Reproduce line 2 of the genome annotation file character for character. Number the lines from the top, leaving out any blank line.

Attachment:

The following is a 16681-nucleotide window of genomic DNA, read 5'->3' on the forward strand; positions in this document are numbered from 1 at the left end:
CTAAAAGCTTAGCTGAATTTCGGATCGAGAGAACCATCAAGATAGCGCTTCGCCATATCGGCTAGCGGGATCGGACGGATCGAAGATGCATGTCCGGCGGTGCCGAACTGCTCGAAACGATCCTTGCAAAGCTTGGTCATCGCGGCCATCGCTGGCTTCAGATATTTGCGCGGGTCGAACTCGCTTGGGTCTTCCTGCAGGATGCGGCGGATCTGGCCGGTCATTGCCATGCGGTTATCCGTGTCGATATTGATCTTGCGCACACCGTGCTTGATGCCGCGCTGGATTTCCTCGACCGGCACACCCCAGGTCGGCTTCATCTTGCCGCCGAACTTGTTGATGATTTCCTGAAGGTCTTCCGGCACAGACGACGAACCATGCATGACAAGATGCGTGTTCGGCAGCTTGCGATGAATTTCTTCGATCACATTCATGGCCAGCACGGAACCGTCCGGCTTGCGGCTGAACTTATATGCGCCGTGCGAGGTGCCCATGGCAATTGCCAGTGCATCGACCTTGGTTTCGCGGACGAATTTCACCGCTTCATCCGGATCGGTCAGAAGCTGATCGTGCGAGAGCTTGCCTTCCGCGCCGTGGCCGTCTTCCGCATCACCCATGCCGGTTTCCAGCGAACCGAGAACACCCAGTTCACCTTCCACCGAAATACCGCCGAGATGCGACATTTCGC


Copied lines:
CTAAAAGCTTAGCTGAATTTCGGATCGAGAGAACCATCAAGATAGCGCTTCGCCATATCGGCTAGCGGGATCGGACGGATCGAAGATGCATGTCCGGCGGTGCCGAACTGCTCGAAACGATCCTTGCAAAGCTTGGTCATCGCGGCCATCGCTGGCTTCAGATATTTGCGCGGGTCGAACTCGCTTGGGTCTTCCTGCAGGATGCGGCGGATCTGGCCGGTCATTGCCATGCGGTTATCCGTGTCGATATTGATCTTGCGCACACCGTGCTTGATGCCGCGCTGGATTTCCTCGACCGGCACACCCCAGGTCGGCTTCATCTTGCCGCCGAACTTGTTGATGATTTCCTGAAGGTCTTCCGGCACAGACGACGAACCATGCATGACAAGATGCGTGTTCGGCAGCTTGCGATGAATTTCTTCGATCACATTCATGGCCAGCACGGAACCGTCCGGCTTGCGGCTGAACTTATATGCGCCGTGCGAGGTGCCCATGGCAATTGCCAGTGCATCGACCTTGGTTTCGCGGACGAATTTCACCGCTTCATCCGGATCGGTCAGAAGCTGATCGTGCGAGAGCTTGCCTTCCGCGCCGTGGCCGTCTTCCGCATCACCCATGCCGGTTTCCAGCGAACCGAGAACACCCAGTTCACCTTCCACCGAAATACCGCCGAGATGCGACATTTCGC